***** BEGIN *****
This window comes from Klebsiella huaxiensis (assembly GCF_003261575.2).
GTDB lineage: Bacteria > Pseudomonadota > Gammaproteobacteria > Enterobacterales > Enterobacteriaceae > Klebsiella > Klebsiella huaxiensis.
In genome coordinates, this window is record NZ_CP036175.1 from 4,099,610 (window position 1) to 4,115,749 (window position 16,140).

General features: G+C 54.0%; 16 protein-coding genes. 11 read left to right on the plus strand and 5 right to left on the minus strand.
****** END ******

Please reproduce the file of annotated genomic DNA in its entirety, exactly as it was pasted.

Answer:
This window comes from Klebsiella huaxiensis (assembly GCF_003261575.2).
GTDB lineage: Bacteria > Pseudomonadota > Gammaproteobacteria > Enterobacterales > Enterobacteriaceae > Klebsiella > Klebsiella huaxiensis.
In genome coordinates, this window is record NZ_CP036175.1 from 4,099,610 (window position 1) to 4,115,749 (window position 16,140).

General features: G+C 54.0%; 16 protein-coding genes. 11 read left to right on the plus strand and 5 right to left on the minus strand.